Both these cases suggest the Court’s amenability to taking plaintiff-friendly positions where the facts reasonably explain the ostensible delay. They continue a trend in that direction enunciated in the Boechler and Kwai Fun Wong cases, cited above. The collection of these cases also shows that Justice Kagan is the usual spokesperson for the Court on the issue.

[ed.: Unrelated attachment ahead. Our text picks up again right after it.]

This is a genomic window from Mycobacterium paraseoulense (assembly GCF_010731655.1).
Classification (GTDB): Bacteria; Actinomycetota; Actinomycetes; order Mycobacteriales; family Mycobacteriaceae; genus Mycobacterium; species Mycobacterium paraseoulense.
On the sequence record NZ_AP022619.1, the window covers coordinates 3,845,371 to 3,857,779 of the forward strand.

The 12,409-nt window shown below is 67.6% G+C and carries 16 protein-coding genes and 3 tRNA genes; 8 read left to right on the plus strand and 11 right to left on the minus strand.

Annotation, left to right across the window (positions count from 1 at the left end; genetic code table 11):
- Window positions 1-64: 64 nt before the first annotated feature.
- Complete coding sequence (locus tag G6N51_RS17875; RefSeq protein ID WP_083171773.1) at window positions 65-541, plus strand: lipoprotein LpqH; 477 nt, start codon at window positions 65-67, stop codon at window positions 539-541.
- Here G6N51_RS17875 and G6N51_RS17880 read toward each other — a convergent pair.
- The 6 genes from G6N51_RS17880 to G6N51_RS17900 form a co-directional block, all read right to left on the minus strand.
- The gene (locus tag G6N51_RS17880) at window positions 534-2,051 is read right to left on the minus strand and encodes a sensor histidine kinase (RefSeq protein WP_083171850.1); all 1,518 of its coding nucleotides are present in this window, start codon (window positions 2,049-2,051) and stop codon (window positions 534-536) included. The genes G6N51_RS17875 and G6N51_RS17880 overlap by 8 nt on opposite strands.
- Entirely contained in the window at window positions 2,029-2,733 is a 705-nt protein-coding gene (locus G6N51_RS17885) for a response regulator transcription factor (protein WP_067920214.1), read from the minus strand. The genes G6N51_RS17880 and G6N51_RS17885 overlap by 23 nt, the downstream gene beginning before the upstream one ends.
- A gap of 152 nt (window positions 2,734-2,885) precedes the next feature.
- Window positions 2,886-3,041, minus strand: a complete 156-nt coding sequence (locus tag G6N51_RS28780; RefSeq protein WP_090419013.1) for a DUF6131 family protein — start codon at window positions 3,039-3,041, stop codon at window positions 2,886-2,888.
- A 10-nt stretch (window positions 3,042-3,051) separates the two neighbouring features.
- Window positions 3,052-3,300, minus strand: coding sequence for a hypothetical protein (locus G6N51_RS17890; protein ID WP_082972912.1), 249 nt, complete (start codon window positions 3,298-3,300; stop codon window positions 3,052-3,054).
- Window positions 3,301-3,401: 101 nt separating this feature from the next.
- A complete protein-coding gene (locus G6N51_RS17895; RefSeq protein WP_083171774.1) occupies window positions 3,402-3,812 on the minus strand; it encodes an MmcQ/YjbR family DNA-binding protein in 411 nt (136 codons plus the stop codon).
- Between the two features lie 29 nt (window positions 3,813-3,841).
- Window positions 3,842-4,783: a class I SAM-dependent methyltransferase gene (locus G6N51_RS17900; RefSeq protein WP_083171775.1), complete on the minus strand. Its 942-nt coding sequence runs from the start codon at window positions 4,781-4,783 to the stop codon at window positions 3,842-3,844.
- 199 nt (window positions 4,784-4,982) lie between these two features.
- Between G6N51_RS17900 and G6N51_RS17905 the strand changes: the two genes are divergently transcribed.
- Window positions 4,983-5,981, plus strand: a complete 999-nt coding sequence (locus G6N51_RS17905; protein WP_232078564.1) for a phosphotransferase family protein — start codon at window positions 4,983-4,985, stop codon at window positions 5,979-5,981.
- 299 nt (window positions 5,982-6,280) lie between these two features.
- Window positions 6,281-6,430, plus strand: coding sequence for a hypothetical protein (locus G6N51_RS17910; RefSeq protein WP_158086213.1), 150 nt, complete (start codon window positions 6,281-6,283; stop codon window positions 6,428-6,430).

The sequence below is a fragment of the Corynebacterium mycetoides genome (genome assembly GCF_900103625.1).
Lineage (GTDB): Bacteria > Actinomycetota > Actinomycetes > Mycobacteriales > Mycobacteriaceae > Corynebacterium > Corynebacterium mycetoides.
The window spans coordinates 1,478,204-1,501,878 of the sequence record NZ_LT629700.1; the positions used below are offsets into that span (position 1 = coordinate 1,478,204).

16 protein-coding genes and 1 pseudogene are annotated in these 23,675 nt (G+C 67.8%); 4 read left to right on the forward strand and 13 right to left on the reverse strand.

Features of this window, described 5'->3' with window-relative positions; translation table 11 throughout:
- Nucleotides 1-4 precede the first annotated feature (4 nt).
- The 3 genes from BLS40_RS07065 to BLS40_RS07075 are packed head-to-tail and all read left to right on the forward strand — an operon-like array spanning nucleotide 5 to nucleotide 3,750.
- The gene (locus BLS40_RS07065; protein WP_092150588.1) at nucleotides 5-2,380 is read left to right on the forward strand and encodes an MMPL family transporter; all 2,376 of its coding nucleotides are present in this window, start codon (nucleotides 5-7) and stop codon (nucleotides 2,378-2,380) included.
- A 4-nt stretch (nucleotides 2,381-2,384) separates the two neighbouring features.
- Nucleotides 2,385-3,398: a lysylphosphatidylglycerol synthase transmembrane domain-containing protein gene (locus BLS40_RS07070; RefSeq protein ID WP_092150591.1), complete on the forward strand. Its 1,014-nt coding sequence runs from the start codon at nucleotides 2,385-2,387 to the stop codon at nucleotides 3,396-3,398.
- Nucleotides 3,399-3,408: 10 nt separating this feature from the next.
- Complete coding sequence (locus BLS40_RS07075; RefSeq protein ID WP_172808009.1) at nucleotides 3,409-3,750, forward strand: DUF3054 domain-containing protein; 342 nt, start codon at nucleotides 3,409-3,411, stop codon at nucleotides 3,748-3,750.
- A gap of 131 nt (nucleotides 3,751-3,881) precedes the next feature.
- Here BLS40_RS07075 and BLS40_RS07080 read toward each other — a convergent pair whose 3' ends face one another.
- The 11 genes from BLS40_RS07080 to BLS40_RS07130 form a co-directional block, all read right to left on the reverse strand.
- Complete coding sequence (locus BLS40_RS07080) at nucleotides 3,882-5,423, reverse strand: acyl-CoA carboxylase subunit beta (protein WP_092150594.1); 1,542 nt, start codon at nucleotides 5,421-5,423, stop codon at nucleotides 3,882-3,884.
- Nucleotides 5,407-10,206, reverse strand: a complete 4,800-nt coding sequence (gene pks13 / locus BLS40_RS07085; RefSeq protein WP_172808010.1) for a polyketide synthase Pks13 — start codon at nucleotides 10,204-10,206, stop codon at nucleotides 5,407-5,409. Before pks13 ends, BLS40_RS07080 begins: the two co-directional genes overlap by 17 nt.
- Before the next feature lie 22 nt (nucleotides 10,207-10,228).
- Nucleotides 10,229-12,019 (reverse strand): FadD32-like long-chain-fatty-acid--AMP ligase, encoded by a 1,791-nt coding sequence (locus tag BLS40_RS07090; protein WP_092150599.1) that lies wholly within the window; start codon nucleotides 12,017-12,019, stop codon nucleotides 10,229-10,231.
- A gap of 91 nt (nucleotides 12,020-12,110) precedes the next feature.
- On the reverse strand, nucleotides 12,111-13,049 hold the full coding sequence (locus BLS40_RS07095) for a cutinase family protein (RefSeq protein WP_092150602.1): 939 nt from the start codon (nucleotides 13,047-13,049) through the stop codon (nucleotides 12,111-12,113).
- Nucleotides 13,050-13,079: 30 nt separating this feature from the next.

Smith v. Spizzirri is a case of particular importance to many of the readers of this blog who practice on the defense side of employment and consumer-facing cases. The underlying case is a typical employment dispute. A group of present and former drivers for an on-demand delivery service sued their employer in an Arizona court, claiming that they had been misclassified as independent contractors and were deprived of minimum and overtime wages and benefits. Their employer removed the case to federal court and moved to compel arbitration and for dismissal of the lawsuit. The employees agreed that the dispute was arbitrable but that the court proceeding should be stayed, not dismissed. Continuing the trend of the Court’s decisions that give primacy to the Federal Arbitration Act (FAA) in determining the appropriate forum for disputes governed by arbitration agreements, a unanimous court, per Justice Sotomayor, held that “[w[hen a district court finds that a lawsuit involves an arbitrable dispute and a party has requested a stay of the court proceeding pending arbitration, §3 [of the FAA] compels the court to issue a stay, and the court lacks discretion to dismiss the suit.” However, the Justices might have divided in other cases concerning text, all the Justices agreed that statutory text, structure, and purpose of §3 all point to this conclusion. The statute’s use of “shall” “creates an obligation impervious to judicial discretion.” That term is to be applied generously, as the structure of the statute envisions the possibility of the parties returning to a court if the arbitration is inconclusive. Thus, dismissal, rather than a stay, is not an option. If a district court could dismiss a suit subject to arbitration even when a party requests a stay, that dismissal would trigger the right to an immediate appeal where Congress otherwise has sought to forbid one.